A participatory budget is an innovative policymaking tool which directly involves citizens in policy decisions. It was first used in 1989 in Brazil and, since then, 1,500 times participatory budgets have been implemented across 5 different continents.
Tell Me More About Participatory Budget
With a participatory budget, citizens have the opportunity to allocate resources, prioritize social policies, and monitor public spending. Any local government, no matter its number of inhabitants, can implement a participatory budget.
How did it start?
In 1989, in Porto Alegre, the Worker’s Party, a progressive political party, win the local elections with a campaign based on citizen engagement and participatory democracy. The party implements a participatory budget in order that non-elected citizens can decide how to allocate public money. Citizens help poorer districts and neighbourhoods receive greater levels of public spending.
With this participatory budget, citizens had direct decision-making power at the local level, co-decision power at the city level, and oversight power at all levels. To make it easier, the citizens were divided into neighbourhood groups and the projects were ranked by priorities and topics such as housing, urban infrastructures, healthcare, education, youth, culture, and sports.
The municipality implemented the final budget and together with the citizens monitored the progress of the projects.
Hollie Gilman on Participatory Budgeting
The success of this first experiment in Porto Alegre was so great that the World Bank and the United Nations Development Programme dubbed participatory budgeting best practice for democratic innovation.
In Latin America
In Porto Alegre, the number of citizens participating grew fast: in 1990, almost a thousand citizens participated and in 1992 nearly 8,000. Also, the number of participatory budgets skyrocketed in Brazil. In 2008, there were around 200 (!) participatory budgets and 41% of the cities with more than 100,000 inhabitants used one. By 2010, around 900 cities out of 16,000 had implemented one as well.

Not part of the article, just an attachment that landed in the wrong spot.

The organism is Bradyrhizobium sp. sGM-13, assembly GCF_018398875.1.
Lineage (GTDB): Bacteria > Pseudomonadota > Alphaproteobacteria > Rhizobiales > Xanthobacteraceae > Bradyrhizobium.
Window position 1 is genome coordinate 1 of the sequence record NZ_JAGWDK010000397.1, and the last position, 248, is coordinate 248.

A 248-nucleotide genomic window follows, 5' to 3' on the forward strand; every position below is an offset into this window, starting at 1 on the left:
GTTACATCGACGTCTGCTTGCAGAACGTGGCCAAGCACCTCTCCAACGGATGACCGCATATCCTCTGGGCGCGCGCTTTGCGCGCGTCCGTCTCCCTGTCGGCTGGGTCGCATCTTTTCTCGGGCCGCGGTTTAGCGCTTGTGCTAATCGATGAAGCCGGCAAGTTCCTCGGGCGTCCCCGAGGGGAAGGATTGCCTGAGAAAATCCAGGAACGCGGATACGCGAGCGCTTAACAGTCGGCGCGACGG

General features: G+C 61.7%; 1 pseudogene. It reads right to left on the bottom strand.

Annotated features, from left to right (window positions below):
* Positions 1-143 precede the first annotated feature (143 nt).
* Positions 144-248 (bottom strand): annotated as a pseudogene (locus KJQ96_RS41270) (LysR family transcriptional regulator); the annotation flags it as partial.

[clickToTweet tweet=”Between 2005 and 2012, 8 million of European citizens have been involved in participatory budget” quote=”Between 2005 and 2012, the number or participatory budgets increased from 55 to 1,300. 8 million of European citizens have been involved in a participatory budgeting.”]
Why Implement a Participatory Budget?
1) Get Citizens on Board
More and more citizens want their local governments to have an open and transparent policymaking process. A participatory budget makes public funding transparent and allows citizens to decide and monitor the allocation of resources. As a consequence, citizens want to engage more with their municipality. Also, to convince citizens to participate, a city or a town can leverage the will of their citizens to pay taxes. By implementing such initiatives of financial transparency and citizen engagement, city officials strengthen their chance of re-election.
2) Better Allocation of Resources
Participatory budgets can support social justice. Indeed, local governments can create a Quality of Life Index to allocate ressources more efficiently. This index assesses which are the poorer and the wealthier regions or neighbourhoods so that the city knows where resources are most needed. In addition, it leaves less room for waste.
3) Empower Citizens
Participatory budget requires citizens to be educated about financial resources, social issues and policies. Also, they must know about the local government organization. Once citizens are better informed, they are more invested. Citizens value controlling how their tax money is spent. Due to this, they feel more empowered and make sure that this money is spent wisely. Furthermore, if cities use an online platform to implement a participatory budget, citizens and city representatives also gain some knowledge of government technology.
Participatory Budget Leads the Way To Citizen Engagement
The main reason to create a participatory budget in Porto Alegre was to restore social justice after years of dictatorship. The process was particularly successful and, since then, has been implemented all around the world.
In Europe, it is the instrument of choice of a local government, city or town who wants to engage with their citizen. It allows them to create a long-lasting relationship with their citizens based on transparency. With this tool, they can better allocate their resources. Also, it empowers citizens through education, participation and monitoring.